Libyan Warplanes Continue To Pound Rebel Positions
Originally published on Wed May 23, 2012 10:16 am
Libyan warplanes struck the coastal city of Ras Lanuf on Tuesday as rebels braced for what they fear could be a more intense assault, while government troops bore down on the western city of Zawiya.
Air force jets carried out multiple airstrikes against rebel positions in the oil port city, NPR's Peter Kenyon reported. He said loudspeakers in Ras Lanuf broadcast requests for information on missing people a day after aerial strikes reportedly caused casualties there.
Representatives of the opposition said they have rejected an offer of negotiations from Moammar Gadhafi's government.
A spokesman for the Provisional Transitional National Council, which was established by the opposition as a de facto government in the east, said it's a matter of time until the man who has ruled Libya with an iron fist for more than four decades is gone.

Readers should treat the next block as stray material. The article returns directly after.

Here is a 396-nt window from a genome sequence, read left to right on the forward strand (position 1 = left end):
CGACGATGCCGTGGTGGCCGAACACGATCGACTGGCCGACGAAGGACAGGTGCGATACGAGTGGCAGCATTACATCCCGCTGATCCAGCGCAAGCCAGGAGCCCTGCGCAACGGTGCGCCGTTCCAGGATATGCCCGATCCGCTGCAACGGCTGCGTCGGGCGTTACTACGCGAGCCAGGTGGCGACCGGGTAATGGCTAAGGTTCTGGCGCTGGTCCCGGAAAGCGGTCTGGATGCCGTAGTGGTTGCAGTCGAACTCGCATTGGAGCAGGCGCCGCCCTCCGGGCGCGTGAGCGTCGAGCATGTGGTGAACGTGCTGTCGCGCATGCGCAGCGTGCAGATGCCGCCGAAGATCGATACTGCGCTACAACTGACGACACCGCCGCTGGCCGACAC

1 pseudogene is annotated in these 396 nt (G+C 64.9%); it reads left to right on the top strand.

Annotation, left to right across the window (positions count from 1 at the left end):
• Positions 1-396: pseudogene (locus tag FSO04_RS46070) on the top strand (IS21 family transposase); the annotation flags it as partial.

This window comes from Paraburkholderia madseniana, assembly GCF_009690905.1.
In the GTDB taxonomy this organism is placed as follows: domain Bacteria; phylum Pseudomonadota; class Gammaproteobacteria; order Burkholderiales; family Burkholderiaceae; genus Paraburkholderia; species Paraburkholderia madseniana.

"We are not worried — everybody knows it's either us or him," the spokesman, Iman Bugaighis, said at a news conference Tuesday in Benghazi. "It's a personal issue now. After the blood that has been shed, there is no return."
Libyan state television denied that Gadhafi had sent an envoy to talk to the rebels. But NPR's Lourdes Garcia-Navarro said Tripoli did make an overture "for some sort of negotiated solution to this crisis."
"I can tell you that the officials from the rebel government ... refused to have anything to do with Tripoli until Moammar Gadhafi goes," she added.
'The City Is In Ruins'
Gadhafi loyalists reportedly were battering down resistance in Zawiya, the closest rebel-held city to Tripoli. A government official said regime forces had recaptured the city, but some residents reported that rebels still held the city's main square amid a heavy barrage of residential areas.
Zawiya was sealed off and phone lines were cut, making it impossible to verify the account.
"The city is in ruins," a witness told The Associated Press. "Some buildings have been entirely destroyed and everyone on the street is shot on sight. There are many wounded, but the hospitals are running out of supplies."